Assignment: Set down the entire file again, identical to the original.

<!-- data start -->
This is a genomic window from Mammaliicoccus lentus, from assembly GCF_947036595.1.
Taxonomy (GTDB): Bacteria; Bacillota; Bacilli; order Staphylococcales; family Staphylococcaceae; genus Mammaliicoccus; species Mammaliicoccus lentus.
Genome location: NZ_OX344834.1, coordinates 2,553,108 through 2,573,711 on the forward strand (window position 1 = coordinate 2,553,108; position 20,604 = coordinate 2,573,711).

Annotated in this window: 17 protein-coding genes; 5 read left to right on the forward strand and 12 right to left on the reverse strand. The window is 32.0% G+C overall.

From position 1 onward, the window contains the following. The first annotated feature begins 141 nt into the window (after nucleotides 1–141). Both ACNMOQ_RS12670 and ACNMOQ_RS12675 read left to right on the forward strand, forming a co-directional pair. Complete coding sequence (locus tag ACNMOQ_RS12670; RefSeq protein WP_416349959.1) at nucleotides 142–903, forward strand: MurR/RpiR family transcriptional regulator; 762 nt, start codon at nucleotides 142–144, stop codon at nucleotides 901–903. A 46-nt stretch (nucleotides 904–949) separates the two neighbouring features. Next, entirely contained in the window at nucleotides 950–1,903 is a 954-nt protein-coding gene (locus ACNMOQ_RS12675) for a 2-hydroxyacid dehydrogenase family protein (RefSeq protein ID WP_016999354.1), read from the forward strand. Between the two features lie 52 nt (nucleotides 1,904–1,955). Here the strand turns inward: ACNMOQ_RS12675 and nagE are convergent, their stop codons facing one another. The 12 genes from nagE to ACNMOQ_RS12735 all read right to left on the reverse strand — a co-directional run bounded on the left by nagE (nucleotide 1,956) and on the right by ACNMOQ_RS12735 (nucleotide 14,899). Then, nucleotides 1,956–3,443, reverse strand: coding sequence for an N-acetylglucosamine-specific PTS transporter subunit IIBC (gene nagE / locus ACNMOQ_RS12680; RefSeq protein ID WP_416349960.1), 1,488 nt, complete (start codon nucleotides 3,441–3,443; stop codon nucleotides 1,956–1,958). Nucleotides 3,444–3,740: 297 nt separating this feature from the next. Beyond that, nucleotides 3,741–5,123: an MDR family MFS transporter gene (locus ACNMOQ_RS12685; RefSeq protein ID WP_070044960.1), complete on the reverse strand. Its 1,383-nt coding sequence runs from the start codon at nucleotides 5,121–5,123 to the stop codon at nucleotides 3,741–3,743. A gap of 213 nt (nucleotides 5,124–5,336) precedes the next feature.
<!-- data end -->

This is a genomic window from Mammaliicoccus lentus, from assembly GCF_947036595.1.
Taxonomy (GTDB): Bacteria; Bacillota; Bacilli; order Staphylococcales; family Staphylococcaceae; genus Mammaliicoccus; species Mammaliicoccus lentus.
Genome location: NZ_OX344834.1, coordinates 2,553,108 through 2,573,711 on the forward strand (window position 1 = coordinate 2,553,108; position 20,604 = coordinate 2,573,711).

Annotated in this window: 17 protein-coding genes; 5 read left to right on the forward strand and 12 right to left on the reverse strand. The window is 32.0% G+C overall.

From position 1 onward, the window contains the following. The first annotated feature begins 141 nt into the window (after nucleotides 1–141). Both ACNMOQ_RS12670 and ACNMOQ_RS12675 read left to right on the forward strand, forming a co-directional pair. Complete coding sequence (locus tag ACNMOQ_RS12670; RefSeq protein WP_416349959.1) at nucleotides 142–903, forward strand: MurR/RpiR family transcriptional regulator; 762 nt, start codon at nucleotides 142–144, stop codon at nucleotides 901–903. A 46-nt stretch (nucleotides 904–949) separates the two neighbouring features. Next, entirely contained in the window at nucleotides 950–1,903 is a 954-nt protein-coding gene (locus ACNMOQ_RS12675) for a 2-hydroxyacid dehydrogenase family protein (RefSeq protein ID WP_016999354.1), read from the forward strand. Between the two features lie 52 nt (nucleotides 1,904–1,955). Here the strand turns inward: ACNMOQ_RS12675 and nagE are convergent, their stop codons facing one another. The 12 genes from nagE to ACNMOQ_RS12735 all read right to left on the reverse strand — a co-directional run bounded on the left by nagE (nucleotide 1,956) and on the right by ACNMOQ_RS12735 (nucleotide 14,899). Then, nucleotides 1,956–3,443, reverse strand: coding sequence for an N-acetylglucosamine-specific PTS transporter subunit IIBC (gene nagE / locus ACNMOQ_RS12680; RefSeq protein ID WP_416349960.1), 1,488 nt, complete (start codon nucleotides 3,441–3,443; stop codon nucleotides 1,956–1,958). Nucleotides 3,444–3,740: 297 nt separating this feature from the next. Beyond that, nucleotides 3,741–5,123: an MDR family MFS transporter gene (locus ACNMOQ_RS12685; RefSeq protein ID WP_070044960.1), complete on the reverse strand. Its 1,383-nt coding sequence runs from the start codon at nucleotides 5,121–5,123 to the stop codon at nucleotides 3,741–3,743. A gap of 213 nt (nucleotides 5,124–5,336) precedes the next feature.